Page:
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Our holdings include hundreds of glass and film negatives/transparencies that we've scanned ourselves; in addition, many other photos on this site were extracted from reference images (high-resolution tiffs) in the Library of Congress research archive. (To query the database click here.) They are adjusted, restored and reworked by your webmaster in accordance with his aesthetic sensibilities before being downsized and turned into the jpegs you see here. All of these images (including "derivative works") are protected by copyright laws of the United States and other jurisdictions and may not be sold, reproduced or otherwise used for commercial purposes without permission.

© 2019 SHORPY INC.

[REV 25-NOV-2014]

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Lunch Among the Ruins: 1862

Lunch Among the Ruins: 1862

Bull Run, Virginia, winter 1862-63. "Ruins of railroad bridge at Blackburn's Ford." From photographs of the main Eastern theater of the war, Second Battle of Bull Run (Battle of Second Manassas). Wet plate glass negative. View full size.

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Misidentified Brady photos

Several of Brady's Bull Run photos were misidentified. The lunch photo is of the ruins of the bridge that carried the track of the Confederate spur railroad from Manassas to Centreville. It crossed Bull run above Mitchell's ford, not Blackburn's. The pontoon bridge above crosses a river between Warrenton and Culpepper not far from Rt 29. There are several other photos of this bridge, including one from downstream with a dam across the river.

150 Years ago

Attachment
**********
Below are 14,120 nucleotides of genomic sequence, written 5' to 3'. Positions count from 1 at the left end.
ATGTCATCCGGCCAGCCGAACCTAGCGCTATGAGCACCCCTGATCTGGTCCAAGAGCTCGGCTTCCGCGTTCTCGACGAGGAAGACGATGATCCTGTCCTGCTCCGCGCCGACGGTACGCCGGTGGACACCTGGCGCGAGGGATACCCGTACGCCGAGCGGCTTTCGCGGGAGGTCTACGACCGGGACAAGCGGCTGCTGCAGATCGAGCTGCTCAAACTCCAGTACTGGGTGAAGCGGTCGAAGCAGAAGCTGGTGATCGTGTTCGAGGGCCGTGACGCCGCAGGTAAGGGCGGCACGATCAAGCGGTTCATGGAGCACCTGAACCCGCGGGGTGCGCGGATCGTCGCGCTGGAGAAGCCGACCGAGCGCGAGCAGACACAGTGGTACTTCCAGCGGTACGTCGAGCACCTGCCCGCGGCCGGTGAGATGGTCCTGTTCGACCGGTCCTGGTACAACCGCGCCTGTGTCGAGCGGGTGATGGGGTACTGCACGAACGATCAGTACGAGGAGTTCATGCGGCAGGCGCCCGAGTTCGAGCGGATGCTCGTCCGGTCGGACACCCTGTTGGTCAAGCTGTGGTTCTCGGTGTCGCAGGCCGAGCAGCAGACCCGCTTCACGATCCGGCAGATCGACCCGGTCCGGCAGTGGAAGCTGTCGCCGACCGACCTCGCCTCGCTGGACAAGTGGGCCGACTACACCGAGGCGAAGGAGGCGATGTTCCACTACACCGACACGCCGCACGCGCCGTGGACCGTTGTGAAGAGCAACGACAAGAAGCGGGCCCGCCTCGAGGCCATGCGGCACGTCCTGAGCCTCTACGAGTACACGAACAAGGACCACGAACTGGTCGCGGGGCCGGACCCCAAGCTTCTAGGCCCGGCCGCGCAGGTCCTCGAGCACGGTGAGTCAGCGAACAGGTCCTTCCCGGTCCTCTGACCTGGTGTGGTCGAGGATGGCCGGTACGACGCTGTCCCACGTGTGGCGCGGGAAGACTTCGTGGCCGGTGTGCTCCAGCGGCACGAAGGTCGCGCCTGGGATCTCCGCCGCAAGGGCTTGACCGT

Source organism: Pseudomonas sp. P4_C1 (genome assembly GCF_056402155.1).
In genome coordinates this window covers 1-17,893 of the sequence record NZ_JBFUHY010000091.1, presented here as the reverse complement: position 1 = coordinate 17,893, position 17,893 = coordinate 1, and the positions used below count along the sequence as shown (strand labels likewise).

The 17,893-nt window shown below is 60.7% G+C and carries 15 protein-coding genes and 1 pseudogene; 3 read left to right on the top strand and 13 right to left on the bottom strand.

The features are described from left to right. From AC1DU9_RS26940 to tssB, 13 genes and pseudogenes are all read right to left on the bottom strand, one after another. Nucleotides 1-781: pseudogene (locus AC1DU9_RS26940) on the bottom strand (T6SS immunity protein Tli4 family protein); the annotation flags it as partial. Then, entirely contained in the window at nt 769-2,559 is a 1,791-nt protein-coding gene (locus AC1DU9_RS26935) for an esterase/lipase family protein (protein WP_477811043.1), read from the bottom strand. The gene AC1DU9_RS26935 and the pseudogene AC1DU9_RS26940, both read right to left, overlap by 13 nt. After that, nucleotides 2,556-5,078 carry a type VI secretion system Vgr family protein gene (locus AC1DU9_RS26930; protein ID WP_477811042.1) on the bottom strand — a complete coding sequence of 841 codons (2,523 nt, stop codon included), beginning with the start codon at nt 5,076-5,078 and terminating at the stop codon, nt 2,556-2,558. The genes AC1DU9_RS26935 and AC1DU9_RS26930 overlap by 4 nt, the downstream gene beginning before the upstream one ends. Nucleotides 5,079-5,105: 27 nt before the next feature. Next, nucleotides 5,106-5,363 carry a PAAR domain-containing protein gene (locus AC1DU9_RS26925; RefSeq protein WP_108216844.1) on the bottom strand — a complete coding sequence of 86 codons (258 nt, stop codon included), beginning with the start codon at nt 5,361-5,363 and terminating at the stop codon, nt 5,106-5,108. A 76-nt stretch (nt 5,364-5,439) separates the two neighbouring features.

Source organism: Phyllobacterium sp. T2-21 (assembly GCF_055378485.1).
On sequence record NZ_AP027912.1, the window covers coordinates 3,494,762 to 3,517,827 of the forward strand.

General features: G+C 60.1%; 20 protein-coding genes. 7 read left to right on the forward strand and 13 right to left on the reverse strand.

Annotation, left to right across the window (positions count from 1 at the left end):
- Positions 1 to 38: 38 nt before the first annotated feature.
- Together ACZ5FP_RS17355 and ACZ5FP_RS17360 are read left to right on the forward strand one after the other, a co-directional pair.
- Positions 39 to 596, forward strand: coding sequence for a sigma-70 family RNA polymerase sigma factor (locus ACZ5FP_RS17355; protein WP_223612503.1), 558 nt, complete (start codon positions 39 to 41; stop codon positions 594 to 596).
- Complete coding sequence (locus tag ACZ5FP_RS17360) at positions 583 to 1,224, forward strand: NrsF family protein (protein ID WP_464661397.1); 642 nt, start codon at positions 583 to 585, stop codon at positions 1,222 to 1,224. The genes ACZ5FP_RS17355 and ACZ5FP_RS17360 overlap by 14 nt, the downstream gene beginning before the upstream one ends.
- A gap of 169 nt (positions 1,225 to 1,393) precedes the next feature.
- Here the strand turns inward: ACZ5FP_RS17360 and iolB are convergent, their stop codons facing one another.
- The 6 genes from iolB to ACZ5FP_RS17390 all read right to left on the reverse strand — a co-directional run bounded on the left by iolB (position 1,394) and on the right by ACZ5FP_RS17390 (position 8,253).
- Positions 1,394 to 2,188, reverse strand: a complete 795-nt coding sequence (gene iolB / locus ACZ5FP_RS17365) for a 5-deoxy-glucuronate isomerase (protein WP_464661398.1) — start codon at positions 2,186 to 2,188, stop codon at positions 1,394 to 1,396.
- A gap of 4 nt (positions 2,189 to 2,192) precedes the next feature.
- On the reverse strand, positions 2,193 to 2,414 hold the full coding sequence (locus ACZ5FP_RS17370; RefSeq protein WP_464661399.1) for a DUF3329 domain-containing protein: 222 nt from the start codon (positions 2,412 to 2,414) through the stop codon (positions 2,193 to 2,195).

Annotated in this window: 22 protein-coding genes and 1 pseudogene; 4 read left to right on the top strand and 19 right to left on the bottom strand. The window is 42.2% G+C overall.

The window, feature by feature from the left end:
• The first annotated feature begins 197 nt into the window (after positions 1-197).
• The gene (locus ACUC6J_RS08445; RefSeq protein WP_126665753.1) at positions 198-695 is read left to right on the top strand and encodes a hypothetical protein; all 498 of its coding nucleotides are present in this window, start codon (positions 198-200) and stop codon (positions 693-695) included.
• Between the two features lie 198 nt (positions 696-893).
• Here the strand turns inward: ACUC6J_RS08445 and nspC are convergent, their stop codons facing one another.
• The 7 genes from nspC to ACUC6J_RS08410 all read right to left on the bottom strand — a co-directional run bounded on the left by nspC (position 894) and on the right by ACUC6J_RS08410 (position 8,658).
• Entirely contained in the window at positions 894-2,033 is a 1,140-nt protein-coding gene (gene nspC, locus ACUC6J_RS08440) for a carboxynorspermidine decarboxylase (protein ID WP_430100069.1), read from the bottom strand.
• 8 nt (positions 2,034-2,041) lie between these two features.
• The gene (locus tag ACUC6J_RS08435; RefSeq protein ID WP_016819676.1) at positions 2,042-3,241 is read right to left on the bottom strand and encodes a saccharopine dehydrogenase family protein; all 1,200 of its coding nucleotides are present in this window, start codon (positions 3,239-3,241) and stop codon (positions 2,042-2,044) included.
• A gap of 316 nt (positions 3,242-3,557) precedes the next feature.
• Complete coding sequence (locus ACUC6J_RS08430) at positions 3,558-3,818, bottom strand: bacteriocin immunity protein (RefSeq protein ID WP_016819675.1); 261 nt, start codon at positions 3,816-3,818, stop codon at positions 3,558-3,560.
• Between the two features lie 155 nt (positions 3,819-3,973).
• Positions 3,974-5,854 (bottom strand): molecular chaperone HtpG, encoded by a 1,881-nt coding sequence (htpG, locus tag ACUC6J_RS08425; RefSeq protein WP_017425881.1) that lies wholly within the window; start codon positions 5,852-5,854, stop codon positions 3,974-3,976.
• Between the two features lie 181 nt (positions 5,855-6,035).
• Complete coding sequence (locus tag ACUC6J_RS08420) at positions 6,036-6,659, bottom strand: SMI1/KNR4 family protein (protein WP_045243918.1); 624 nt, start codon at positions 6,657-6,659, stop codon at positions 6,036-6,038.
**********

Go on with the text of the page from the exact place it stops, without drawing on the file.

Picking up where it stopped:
I wonder if, 150 years from now, people will look back on our world and think it to be so primitive.

Maybe the two fellows in the photo had the same thought?

The Picnic Is Over

From the group of Brady pics mentioned earlier, same spot (White Oak Swamp) minus the picnic: Clicky here.

Bridge does look flimsy

Trains were a lot lighter back then, but still probably at least as heavy as your typical 18-wheeler today. They also moved more slowly. Still, even with that taken into account, this bridge would probably not meet today's engineering standards.

Manet, anyone?

Without knowing the context, one could see this view as an unwitting adaptation of Édouard Manet’s "Déjeuner sur l’herbe" (Lunch on the Grass), painted in the very same year - 1862-1863 - minus the naked ladies, of course.

More photos

As we can see in Beachgirl's photo below, Federal troops rebuilt the bridge as a pontoon span. Some more pics by Mathew Brady here, both of the rail ford and the remains of a stone bridge.

[Interesting, although I'm not sure if any of those photos depict the location shown in the picnic photo. - Dave]


I like the way that, in an impressive feat of technological prescience, the gent on the left has chewed his bread into the shape of a folding camera.

Centreville dining

Midway between the world famous Yorkshire Diner and the now defunct Payne's Diner.

A hunk of cornbread, a bottle of hooch

... and thou.

Downright Romantic

Bottle of wine, picnic basket, babbling brook.

[Whiskey, according to the label. - Dave]

Always time for lunch

Hunger happens, man. No matter the time or place. Fantastic photo. It might be fun to colorize this one.


In the classic hobo style. Good thing they packed the fancy picnic basket, it'll be a while before a train comes along. Speaking of which, look at those tiny rails, and instead of ties, apparently they were nailed to planks, probably to facilitate use by wagons and pedestrians as well as trains.

After lunch

Well, after lunch was over, the men got down to brass tacks and rebuilt the durn thing.


Seems kinda early for a Ford dealership.

RR Bridge?

Somebody want to make that read as a "railroad bridge" for me, or have I missed something? I do realize that's the original caption, but they've been wrong before. Then again, so have I.

[Do you not see the bridge? Or the rails? - Dave]

SHORPY OLD PHOTO ARCHIVE | History in HD is a vintage photo archive featuring thousands of high-definition images from the 1850s to 1960s. (Available as fine-art prints from the Shorpy Archive.) The site is named after Shorpy Higginbotham, a teenage coal miner who lived 100 years ago.

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